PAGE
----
Green business

Reducing use of BPA and BPS Thermal Paper in the Hospitality Sector

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This whitepaper describes how assistance and education to businesses can reduce use of thermal paper receipts and potential exposure to the chemical. It details several steps businesses can take and what reduction they can expect. It also addresses issues such as communicating with employees and customers and the alternative papers available.

NRDC: sustainability saving Chinese textile mills money

Read the full story in GreenBiz.

On its fast-track path to global leadership in manufacturing, China had not until recently factored in environmental costs, and Mother Nature finally has come to collect…But a new NRDC report, released today, suggests that there may be a growing business case for China’s textile manufacturers to change course.

Joe Biden, green jobs and 5 paths to a more sustainable economy

GreenBiz’s Mike Hower describes five key takeaways from Joe Biden’s speech BlueGreen Alliance’s Good Jobs Green Jobs conference. He focuses on how we might accelerate deployment of renewable energy, scale up energy efficiency in built environments and upgrade or repair energy distribution systems.

 

5 ways to boost sustainability’s value proposition for CFOs

Read the full story at GreenBiz.

Until very recently, most CFOs viewed sustainability as someone else’s job — a matter of compliance or philanthropy unrelated to the pressing concerns that typically keep financial executives up at night.

A growing number of prominent CFOs have adopted a sharply different view and, in so doing, are sending the following powerful message to their peers: take a closer look at sustainability, and you’ll find increasing opportunities for value creation — especially in dealing with pressures to reduce short-term business costs and strengthen your organization’s foundation for long-term growth.

This is one of the key findings of a new research effort (PDF) by our organizations — Corporate Eco Forum (CEF) and World Environment Center (WEC) — to examine the evolving roles of CFOs at major global companies in light of rising pressures on companies to connect financial management with sustainability.

Struggling with community engagement? Try partnering with a nonprofit

Read the full story in GreenBiz.

Engagement with communities is an important aspect of business sustainability and key to a healthy relationship amongst stakeholders. Ensuring that community engagement is done in an effective and quality way, however, can be difficult.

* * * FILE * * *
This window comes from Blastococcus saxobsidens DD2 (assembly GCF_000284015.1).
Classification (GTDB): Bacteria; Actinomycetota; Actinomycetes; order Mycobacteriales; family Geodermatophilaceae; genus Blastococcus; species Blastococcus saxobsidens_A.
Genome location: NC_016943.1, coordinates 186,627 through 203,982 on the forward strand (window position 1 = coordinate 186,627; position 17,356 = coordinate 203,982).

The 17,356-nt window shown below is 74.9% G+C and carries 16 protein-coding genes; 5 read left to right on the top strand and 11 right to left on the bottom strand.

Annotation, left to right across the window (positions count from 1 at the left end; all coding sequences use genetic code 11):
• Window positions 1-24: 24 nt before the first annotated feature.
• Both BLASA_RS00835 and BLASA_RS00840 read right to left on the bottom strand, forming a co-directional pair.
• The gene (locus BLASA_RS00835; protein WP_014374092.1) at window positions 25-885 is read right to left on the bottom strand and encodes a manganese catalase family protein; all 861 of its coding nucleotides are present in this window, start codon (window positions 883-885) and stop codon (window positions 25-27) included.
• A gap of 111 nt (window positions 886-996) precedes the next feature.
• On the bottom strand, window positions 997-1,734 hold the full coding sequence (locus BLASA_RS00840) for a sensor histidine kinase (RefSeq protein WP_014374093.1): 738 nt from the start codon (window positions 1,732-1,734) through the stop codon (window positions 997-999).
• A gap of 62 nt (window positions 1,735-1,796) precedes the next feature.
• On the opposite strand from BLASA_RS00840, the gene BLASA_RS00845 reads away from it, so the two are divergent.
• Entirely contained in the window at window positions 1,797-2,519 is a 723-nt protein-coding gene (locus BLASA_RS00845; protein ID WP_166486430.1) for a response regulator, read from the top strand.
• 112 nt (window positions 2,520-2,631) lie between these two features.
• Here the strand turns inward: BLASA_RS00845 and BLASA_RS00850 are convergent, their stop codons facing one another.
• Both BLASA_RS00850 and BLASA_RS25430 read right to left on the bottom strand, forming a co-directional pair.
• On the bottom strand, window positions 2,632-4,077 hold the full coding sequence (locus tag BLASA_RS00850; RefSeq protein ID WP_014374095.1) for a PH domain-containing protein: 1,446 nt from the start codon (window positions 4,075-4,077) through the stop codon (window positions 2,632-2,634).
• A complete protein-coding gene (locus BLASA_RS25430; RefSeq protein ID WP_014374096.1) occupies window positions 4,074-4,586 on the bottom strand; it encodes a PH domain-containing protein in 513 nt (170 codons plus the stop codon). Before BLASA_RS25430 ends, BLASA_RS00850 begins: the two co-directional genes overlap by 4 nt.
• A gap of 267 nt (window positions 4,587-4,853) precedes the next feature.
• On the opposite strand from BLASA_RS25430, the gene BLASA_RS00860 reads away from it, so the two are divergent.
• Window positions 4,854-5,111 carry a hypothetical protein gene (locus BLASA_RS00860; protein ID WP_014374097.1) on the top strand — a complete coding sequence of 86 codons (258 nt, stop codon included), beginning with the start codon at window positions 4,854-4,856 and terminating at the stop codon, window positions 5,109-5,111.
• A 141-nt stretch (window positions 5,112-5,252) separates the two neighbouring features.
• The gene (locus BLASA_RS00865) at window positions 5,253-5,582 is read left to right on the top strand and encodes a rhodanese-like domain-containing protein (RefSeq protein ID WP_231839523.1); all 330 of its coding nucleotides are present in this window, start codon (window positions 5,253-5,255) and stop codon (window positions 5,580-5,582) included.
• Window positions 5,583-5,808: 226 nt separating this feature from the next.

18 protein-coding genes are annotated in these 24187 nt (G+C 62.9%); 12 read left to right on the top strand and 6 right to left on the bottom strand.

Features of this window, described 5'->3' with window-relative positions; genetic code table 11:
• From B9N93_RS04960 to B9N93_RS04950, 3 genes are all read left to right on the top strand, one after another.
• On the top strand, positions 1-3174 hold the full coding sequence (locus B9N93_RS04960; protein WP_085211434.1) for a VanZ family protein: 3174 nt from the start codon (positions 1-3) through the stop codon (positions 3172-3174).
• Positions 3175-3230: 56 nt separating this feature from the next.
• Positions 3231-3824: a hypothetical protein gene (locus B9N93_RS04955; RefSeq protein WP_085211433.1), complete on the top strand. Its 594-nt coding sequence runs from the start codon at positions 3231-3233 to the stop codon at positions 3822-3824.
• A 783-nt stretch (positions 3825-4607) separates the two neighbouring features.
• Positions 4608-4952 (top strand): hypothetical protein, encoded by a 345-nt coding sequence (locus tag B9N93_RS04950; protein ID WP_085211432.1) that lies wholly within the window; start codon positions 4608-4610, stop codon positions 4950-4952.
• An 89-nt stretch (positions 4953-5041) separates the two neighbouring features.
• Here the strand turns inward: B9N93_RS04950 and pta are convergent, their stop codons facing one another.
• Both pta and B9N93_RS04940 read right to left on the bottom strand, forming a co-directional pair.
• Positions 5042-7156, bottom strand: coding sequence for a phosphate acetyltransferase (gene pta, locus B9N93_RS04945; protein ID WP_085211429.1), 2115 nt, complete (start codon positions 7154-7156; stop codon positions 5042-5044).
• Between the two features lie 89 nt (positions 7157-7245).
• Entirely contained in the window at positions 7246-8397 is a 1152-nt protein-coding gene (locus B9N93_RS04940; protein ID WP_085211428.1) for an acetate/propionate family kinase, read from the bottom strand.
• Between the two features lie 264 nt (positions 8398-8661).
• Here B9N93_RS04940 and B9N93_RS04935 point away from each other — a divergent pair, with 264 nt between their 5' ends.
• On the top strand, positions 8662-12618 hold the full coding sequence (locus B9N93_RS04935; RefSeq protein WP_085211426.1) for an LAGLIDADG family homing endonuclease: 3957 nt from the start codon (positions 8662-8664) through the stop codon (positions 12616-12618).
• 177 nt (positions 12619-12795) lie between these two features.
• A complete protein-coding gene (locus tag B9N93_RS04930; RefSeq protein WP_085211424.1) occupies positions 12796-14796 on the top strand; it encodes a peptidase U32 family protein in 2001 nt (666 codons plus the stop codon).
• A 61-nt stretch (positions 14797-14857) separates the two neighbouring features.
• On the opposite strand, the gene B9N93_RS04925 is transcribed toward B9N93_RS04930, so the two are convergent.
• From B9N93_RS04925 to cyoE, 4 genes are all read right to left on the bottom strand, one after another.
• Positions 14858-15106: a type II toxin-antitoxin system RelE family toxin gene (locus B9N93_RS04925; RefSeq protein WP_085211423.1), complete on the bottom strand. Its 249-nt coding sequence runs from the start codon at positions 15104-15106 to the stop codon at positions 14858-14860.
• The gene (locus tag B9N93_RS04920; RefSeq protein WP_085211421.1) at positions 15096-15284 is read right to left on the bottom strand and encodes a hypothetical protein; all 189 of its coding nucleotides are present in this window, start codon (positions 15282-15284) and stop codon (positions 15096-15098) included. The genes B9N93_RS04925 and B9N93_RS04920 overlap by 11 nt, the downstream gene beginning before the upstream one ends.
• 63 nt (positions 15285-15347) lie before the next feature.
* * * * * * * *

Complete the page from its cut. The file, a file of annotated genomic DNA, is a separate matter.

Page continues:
It is important to remember that although your business may have incredible resources and expertise in your particular field, those do not necessarily translate well to community development. One of the best ways of participating in a meaningful way is to partner with a quality non-profit and help them to provide their services through their expertise.

Non-profit organizations spend a great deal of time raising money, writing grants and ensuring their financial viability. By partnering with a non-profit, your business can relieve some of this pressure, allowing the organization to focus on its strengths and the services they provide. It is to the advantage of your business, the non-profit and the communities they work with to build a partnership.

What if companies and their buildings actually enhanced ecosystems?

Read the full story in GreenBiz.

What if building codes actually required new projects to enhance a certain number of ecosystem services — such as sequestering carbon, building topsoil, enhancing pollination, increasing biodiversity or purifying water and air?

Is it possible that a city could be functionally indistinguishable from the wild landscape around it? And what if companies ultimately built factories that truly enhanced ecosystem services?

These were the big questions that biologist and biomimicry expert Janine Benyus posed during her keynote presentation at the recent International Living Future Institute’s 2015 unConference in Seattle.

Green Good Housekeeping Seal: It’s all in the data

Read the full story in GreenBiz.

There’s so much talk about Big Data nowadays that the importance of “little” data gets lost in the conversation. Yes, Big Data — large scale aggregation of thousands and even millions of data points — is vital for making predictive analytics based on patterns of behavior or preferences.  In the environmental arena, Big Data is potentially useful for addressing issues ranging from climate change to loss of forest cover.

But when it comes to determining whether a single product is “green,” the small details can make the difference.

With many companies trying to gain an edge on becoming more environmentally responsible — whether for corporate social responsibility, cost saving or marketing purposes — we thought we’d share some recommendations and observations about the data tracking and internal collaboration companies need in order to make significant environmental advances. These reflections are based on our work with products that have been considered for the Green Good Housekeeping Seal, a multi-criteria environmental evaluation that is an overlay to the 100-plus-year-old Good Housekeeping Seal.